The Philadelphia Inquirer’s Todd Zolecki writes there’s been conversation between the Dodgers and Phillies regarding a potential trade of OF Bobby Abreu for either Derek Lowe or Brad Penny.
There are hurdles to clear before the trade with the Dodgers could happen.
First, Lowe and Penny are at the beginning of lucrative multiyear contracts, and the salaries might be too high for the Phillies to afford. Second, Gillick indicated it was unlikely Abreu would be traded, because the Phils couldn’t get enough in return. And third, any trade would be subject to Abreu’s approval.
The Phillies have three outfielders available: Abreu, Pat Burrell and Jason Michaels. One agent said the Phils had been “trying like crazy” to trade Bell, and another source said the Phillies might be willing to take on some of the $4.5 million Bell will make next season to make that happen.
The Phils also have lefthanded arms in the bullpen in Rheal Cormier, Aaron Fultz and Eude Brito. Cormier, however, has the right to refuse any trade because he is a 10-year veteran who has been with the Phillies for five seasons.
The Dodgers would trade lefthander Odalis Perez, but the Phillies might not be interested.
Gillick said he was not willing to take a substantial hit in his lineup to acquire a pitcher.
“I wouldn’t think that we’d take that hit right now,” Gillick said of the effect Abreu’s departure would have. “If you look at the numbers that Abreu puts up, if you do a deal involving him, you really have got to get a lot back. And there are clubs that just don’t have much to give back.”
The Phillies would prefer to move Burrell, but there isn’t much of a market for him. Michaels also remains in play. Abreu and Burrell have no-trade clauses.
The Kansas City Star’s Jeff Passan reports the Mets’ proposed trade of Kris Benson to the Royals is not only far from complete, but is unlikely to include both of the K.C. pitchers previously mentioned.
Unless they were blown away by a proposed trade, the Royals did not plan on packaging Mike MacDougal and Jeremy Affeldt (above) together in a deal, a Royals source said.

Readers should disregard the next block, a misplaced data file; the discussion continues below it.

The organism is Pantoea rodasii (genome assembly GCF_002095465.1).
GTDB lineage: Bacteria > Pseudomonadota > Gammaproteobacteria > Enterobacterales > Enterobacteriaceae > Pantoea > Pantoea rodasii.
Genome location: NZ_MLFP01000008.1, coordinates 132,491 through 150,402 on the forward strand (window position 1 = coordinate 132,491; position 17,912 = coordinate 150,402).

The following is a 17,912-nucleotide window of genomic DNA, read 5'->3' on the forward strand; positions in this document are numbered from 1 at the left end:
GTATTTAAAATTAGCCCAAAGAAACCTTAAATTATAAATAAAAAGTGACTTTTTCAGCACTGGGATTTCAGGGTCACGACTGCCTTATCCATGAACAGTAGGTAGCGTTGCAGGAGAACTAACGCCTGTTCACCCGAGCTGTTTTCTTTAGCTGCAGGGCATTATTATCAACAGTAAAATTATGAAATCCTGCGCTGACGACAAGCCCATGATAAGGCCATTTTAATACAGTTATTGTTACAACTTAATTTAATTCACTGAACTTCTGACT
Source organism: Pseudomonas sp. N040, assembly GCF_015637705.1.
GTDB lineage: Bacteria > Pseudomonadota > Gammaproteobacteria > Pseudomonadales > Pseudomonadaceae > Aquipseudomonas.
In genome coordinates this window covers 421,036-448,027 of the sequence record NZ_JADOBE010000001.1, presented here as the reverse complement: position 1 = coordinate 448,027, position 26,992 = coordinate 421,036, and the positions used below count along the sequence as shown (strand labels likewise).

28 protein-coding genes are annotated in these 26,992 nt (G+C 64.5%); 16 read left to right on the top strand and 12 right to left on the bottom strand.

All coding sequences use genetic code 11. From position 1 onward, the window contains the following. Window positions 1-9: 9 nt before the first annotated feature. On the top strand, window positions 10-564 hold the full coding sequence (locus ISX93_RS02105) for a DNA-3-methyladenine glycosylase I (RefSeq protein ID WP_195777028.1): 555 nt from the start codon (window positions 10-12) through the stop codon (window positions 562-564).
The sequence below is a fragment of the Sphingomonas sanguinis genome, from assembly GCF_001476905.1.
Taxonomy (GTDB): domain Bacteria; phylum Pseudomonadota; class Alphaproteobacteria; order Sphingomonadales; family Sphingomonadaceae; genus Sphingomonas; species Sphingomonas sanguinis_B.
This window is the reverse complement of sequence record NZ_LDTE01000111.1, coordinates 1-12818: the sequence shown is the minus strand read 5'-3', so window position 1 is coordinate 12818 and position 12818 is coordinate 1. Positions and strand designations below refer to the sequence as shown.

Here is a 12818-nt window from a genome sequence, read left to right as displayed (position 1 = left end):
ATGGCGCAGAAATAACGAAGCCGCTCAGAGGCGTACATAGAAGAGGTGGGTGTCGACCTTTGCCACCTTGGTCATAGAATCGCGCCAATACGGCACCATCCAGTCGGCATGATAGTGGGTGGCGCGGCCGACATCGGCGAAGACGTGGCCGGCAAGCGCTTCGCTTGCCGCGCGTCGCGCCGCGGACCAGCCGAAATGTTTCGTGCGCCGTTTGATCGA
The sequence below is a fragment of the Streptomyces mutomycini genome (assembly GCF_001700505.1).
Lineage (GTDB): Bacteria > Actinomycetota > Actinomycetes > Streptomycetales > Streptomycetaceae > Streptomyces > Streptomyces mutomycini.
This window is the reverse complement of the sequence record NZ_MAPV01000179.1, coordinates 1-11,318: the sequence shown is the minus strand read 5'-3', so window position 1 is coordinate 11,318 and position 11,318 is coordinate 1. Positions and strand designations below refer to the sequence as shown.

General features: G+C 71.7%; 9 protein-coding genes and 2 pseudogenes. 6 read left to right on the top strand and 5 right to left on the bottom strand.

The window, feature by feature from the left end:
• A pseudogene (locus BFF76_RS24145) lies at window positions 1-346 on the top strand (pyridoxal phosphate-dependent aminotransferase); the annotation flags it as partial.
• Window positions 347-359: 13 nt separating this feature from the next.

MacDougal, the Royals™ closer last season, and Affeldt, a left-handed setup man who could also start, have been the Royals™ two biggest trading chips during the trade-talk-heavy winter meetings. With relief pitching at a premium on the free-agent market ” and second-year pitchers Ambiorix Burgos and Andrew Sisco large parts of the Royals™ future plans ” trade talks with the Royals centered on MacDougal and Affeldt.
Both pitchers were commodities Tuesday. The Royals have discussed a deal including one of the relievers for Toronto second baseman Orlando Hudson. Another proposed deal included a twist: One of the relievers and shortstop Angel Berroa going to Atlanta for one of the Braves™ young corner outfielders ” either Kelly Johnson or Ryan Langerhans ” and another top prospect.
The Royals™ pursuit of Benson stemmed from the pitching market growing beyond their means in some cases. Pitchers such as Kevin Millwood, Jarrod Washburn, Jeff Weaver and Matt Morris are seeking four-year contracts. Even 41-year-old Kenny Rogers is looking for a three-year deal.
The Fort Wort Star-Telegram’s T.R. Sullivan writes the Rangers have talked with the Mets regarding Benson, but appear poised to offer Brett Tomko a contract — a far more economical strategy than pursuing the likes of Matt Morris or A.J. Burnett (and one likely to reap equally modest dividends in the pitching hell that is Arlington, TX).
While Mets fans still might dream about Manny Ramirez, Barry Zito and Javier Vazquez, they could sooner see Jose Valentin, Mark Sweeney and Octavio Dotel in Flushing – even if they shouldn’t permanently eliminate the front-line players from the radar. Minaya indicated Carlos Delgado’s signing settled the lineup and is allowing him to let things develop with big-name players while he surveys the landscape.
Even with Aaron Heilman in the bullpen, the Mets still have six starters – Pedro Martinez, Tom Glavine, Kris Benson, Steve Trachsel, Victor Zambrano and Jae Seo. Still, Minaya said he would like to add a front-line pitcher, then worry about dealing with the excess. He wouldn’t mind having as many as seven capable starters at spring training.
Minaya likened his pursuit of another top-of-the-rotation starter to a bachelor seeking a date at the bar. Keep asking, and ask enough people, and someone might just say yes – though get used to rejection.
“I’ve been around long enough, ” he said. “That’s where patience comes in.”
I believe that was Ugly George’s strategy for many years, too.